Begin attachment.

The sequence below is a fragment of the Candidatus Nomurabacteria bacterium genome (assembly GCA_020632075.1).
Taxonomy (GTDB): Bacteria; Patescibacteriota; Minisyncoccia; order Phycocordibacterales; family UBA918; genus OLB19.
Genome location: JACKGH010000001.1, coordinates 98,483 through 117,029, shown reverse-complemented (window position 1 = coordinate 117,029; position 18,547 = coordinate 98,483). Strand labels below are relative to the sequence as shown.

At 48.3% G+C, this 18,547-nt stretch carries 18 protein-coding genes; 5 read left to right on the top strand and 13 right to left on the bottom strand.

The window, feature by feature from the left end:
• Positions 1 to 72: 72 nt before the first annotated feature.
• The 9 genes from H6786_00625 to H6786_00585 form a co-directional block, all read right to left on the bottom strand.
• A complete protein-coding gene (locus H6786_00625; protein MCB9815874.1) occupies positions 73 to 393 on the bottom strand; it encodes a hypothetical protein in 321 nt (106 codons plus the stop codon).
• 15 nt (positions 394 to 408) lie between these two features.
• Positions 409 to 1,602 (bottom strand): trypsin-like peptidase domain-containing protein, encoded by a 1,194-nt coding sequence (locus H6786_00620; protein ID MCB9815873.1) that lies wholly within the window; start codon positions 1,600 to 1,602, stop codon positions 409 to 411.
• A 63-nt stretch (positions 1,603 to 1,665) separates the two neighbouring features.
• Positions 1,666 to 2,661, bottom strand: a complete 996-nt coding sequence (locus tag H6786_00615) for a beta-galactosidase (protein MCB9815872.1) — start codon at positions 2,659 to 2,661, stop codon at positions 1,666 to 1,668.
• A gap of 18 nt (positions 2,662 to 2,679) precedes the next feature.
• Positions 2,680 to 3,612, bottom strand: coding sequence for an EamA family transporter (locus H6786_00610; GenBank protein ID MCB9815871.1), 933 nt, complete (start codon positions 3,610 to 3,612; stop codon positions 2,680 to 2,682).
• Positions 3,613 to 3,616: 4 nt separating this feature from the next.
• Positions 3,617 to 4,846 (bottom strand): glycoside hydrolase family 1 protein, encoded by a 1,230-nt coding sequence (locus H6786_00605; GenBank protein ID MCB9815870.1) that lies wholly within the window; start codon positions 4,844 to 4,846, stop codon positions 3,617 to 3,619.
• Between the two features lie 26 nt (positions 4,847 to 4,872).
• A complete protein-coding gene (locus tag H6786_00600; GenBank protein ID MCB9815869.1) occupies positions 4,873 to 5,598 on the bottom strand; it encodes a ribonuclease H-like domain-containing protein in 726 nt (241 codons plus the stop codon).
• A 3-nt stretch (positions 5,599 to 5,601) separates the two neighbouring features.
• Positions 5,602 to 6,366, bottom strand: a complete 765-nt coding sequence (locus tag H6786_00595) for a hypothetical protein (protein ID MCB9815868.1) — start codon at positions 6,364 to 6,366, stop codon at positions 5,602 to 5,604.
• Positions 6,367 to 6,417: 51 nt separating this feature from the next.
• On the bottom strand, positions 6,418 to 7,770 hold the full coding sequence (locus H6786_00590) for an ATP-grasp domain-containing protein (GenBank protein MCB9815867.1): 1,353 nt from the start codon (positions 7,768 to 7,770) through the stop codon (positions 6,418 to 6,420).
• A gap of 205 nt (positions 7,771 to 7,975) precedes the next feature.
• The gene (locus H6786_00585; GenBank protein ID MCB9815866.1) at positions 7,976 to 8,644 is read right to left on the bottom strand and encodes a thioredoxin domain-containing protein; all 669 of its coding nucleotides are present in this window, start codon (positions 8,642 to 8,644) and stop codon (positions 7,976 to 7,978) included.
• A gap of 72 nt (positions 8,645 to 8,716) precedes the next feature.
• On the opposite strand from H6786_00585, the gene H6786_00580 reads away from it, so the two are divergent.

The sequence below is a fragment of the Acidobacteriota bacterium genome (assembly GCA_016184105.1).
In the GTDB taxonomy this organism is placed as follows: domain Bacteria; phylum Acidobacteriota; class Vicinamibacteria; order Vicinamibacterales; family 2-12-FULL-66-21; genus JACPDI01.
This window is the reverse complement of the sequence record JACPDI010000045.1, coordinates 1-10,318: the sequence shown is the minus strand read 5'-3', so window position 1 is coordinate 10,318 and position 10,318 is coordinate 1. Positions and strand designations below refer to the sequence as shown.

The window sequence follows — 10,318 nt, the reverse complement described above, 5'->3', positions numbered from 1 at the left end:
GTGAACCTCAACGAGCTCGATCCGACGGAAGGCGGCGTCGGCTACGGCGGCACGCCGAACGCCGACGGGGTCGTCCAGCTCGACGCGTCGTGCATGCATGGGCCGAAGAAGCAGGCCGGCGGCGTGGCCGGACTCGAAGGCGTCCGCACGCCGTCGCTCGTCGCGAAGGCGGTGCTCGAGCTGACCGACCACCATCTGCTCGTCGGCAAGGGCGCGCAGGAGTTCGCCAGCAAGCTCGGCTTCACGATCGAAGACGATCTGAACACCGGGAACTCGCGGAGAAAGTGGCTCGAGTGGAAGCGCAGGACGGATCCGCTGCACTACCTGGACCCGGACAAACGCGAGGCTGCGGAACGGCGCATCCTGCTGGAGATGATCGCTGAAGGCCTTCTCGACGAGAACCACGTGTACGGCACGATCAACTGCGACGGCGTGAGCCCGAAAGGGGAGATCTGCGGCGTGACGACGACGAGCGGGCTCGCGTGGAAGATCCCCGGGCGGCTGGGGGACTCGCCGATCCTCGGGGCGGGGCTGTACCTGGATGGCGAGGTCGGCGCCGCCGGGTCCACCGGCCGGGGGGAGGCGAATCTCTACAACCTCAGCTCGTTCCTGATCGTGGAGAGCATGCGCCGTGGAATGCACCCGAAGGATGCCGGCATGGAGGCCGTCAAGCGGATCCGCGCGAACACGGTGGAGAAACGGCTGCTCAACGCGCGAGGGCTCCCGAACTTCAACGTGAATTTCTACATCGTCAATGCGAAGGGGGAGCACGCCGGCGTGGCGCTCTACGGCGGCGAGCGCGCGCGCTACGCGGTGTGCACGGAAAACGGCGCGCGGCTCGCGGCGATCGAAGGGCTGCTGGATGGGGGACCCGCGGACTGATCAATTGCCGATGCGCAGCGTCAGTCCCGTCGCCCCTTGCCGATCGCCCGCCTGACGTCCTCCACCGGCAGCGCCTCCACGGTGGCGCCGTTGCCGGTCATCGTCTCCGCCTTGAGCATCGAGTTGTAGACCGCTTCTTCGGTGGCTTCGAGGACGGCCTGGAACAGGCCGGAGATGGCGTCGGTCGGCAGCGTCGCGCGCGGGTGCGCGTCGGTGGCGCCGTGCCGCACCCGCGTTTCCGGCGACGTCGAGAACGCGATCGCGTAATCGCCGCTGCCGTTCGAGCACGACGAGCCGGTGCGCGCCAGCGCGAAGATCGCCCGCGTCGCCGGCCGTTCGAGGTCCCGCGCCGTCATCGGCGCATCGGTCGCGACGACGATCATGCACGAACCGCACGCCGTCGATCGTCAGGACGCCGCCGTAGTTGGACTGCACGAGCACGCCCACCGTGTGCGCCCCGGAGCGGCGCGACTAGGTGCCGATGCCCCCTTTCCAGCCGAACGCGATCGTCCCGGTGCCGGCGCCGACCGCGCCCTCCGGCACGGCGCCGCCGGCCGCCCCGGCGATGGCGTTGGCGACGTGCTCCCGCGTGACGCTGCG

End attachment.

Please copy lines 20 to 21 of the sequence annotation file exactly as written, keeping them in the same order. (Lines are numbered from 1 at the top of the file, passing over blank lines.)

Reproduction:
• Positions 5,602 to 6,366, bottom strand: a complete 765-nt coding sequence (locus tag H6786_00595) for a hypothetical protein (protein ID MCB9815868.1) — start codon at positions 6,364 to 6,366, stop codon at positions 5,602 to 5,604.
• Positions 6,367 to 6,417: 51 nt separating this feature from the next.